The true skill of an architect often comes to light in the layering of spaces to harness every possible opportunity. This was certainly the case at Heliotropian House where Eva-Marie Prineas of Studio Prineas has reconfigured a 1980s terrace house in Sydney’s north with adept precision.
The home balances planning constraints and build time alongside the client’s functional requirements, all while capitalising on the breathtaking views – no easy feat when dealing with a tight building shell.
“Due to the limitations of the original layout, from the outset we wanted to create a home for the family that embraced all the site had to offer,” says Prineas.
In undoubtedly the boldest move, the main living area has been relocated to the top floor, which now comprises a galley-style kitchen, fireplace and captivating views of Sydney Harbour. In an architectural sleight-of-hand, the expansive raked ceiling pushes into the roof space to capture as much light as possible, while maintaining the external envelope.
It’s this space from which the home’s name derives: Heliotropian – a Greek phrase meaning ‘turning towards the sun’. Light and lofty, the living area feels all the more spacious thanks to a series of design devices: well-placed skylights, an outdoor terrace, high ceilings, and bright white finishes of limed oak and shimmering Aran Bianco natural stone. The three-dimensional Tetris achieved at Heliotropian House plays out on every level.
A once-underutilised basement garage, for example, now accommodates a laundry and a skylit gym thanks to excavation work that extends the square-meterage deep below. Moving up to the ground floor, there are two double bedroom suites flanked by an east and west courtyard.
A parents’ retreat spreads out over the first floor, replete with a study nook, Studio Prineas once again proving that not a single square inch need be wasted. “With the limited space, every room had to bring in light and comfort, first by laying down the basics, and then finding freedom within each area,” says Prineas.
Elements of ritual are elevated in this main ensuite – for example, swathes of terrazzo wrap the bathtub, and the walk-in robe connects out to views.
“The house is rationalised to address the essential qualities of living and celebrate the ritual of each space,” muses Prineas.
While many would consider the expansive top-floor living area the heart of the home, for Prineas the key to unlocking the home’s potential resides in the central core and lift.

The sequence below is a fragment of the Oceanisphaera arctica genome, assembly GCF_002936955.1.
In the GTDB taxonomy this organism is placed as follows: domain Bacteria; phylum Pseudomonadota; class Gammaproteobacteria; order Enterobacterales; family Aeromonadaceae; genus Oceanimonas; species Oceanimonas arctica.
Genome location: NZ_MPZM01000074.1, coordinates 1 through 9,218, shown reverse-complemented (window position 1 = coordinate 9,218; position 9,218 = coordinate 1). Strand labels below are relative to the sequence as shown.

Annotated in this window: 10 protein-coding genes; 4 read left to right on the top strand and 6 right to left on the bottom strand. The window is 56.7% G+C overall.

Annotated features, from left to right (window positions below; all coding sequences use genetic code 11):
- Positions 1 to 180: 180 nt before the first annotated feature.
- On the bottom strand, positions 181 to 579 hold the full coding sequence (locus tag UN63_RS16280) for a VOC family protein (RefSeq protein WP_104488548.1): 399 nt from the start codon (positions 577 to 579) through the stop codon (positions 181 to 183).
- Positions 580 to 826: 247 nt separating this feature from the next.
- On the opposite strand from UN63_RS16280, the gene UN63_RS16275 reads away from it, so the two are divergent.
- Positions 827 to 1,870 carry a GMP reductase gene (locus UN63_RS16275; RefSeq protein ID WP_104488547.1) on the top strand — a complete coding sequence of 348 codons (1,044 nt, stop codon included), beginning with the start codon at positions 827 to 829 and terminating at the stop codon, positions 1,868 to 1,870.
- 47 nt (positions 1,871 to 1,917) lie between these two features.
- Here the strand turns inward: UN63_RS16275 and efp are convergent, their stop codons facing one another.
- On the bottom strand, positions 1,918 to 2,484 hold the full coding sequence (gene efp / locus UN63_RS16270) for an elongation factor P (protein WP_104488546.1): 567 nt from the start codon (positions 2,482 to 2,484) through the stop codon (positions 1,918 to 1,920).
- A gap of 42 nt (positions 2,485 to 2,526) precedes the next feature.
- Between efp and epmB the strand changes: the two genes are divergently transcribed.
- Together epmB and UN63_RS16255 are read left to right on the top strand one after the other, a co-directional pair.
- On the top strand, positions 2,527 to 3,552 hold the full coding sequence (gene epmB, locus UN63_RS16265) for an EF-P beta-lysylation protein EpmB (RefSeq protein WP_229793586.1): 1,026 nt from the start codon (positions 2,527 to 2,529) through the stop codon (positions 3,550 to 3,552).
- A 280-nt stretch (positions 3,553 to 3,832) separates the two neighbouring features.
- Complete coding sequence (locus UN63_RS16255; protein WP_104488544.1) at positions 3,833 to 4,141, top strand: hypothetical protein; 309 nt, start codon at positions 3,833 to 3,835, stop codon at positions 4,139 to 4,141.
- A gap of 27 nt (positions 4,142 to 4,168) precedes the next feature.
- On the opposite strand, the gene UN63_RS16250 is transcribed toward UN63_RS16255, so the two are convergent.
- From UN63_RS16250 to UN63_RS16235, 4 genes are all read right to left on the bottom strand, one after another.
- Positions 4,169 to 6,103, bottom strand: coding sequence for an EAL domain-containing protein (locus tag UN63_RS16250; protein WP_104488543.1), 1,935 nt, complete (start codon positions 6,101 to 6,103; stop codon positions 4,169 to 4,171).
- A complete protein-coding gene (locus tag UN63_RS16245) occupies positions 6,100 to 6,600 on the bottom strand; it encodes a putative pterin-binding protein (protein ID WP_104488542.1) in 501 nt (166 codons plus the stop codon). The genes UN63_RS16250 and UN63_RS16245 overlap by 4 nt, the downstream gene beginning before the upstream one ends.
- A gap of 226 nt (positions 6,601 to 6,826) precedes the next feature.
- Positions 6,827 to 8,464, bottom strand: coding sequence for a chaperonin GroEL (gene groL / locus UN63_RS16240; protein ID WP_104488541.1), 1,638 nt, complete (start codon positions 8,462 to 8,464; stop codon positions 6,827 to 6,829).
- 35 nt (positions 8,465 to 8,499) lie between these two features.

It’s a single point of circulation from top to bottom that anchors the home and plays into its verticality.
The stair wraps around the lift, adding landings and moments of circulation for pause and respite at each level. Unexpected views and outlooks in all directions occur on the rotating journey ascending the centre of the house. The effect is the feeling of spaciousness as each layer slowly unfolds.
“Care was taken to design circulation as a journey,” says Prineas, adding: “In a small home over four levels, the stair and lift take up a large portion of the floor area, so it was important for this circulation to offer more than just functionality. The experience needed to be uncomplicated, joyful and completely seamless, with a sense of connection to the outdoors, natural light and breezes.”
Not only does the architect’s skill and clever planning shine abundantly in the execution of this home, but it was made possible by the immense trust that developed between the clients and Prineas.
Stuck overseas during the planning and design phases, Prineas established open communication through video conferencing – something many are now familiar with – which allowed the process to flourish.
“By the time we reached the construction process, our clients felt they could trust us every step of the way,” reflects Prineas. “This enabled some last-minute design decisions that they are thrilled with.” For example, mirrors were added to the wall in the main bedroom to reflect the view and give an added sense of depth.
“Persuading our clients to change the front balustrading from glass to a fine black steel was a pivotal moment in our client’s confidence in our convictions,” shares Prineas.
In addition to the meticulous spatial planning, Heliotropian House is visually defined by its refined monochrome palette. Unafraid of the strong contrasts, selected black elements play against the softer neutral tones throughout.
Rising in solid black, the lift grounds every floor of the home, appearing as a totemic connector. The fireplace has been given the same achromic treatment, drawing the eye into the living space without overpowering.
Heliotropian House is a masterful adaptation and now meets the needs of a modern family, all while unifying every space with a gentle ambience.
Architecture & interiors – Studio Prineas
Photography – Chris Warnes
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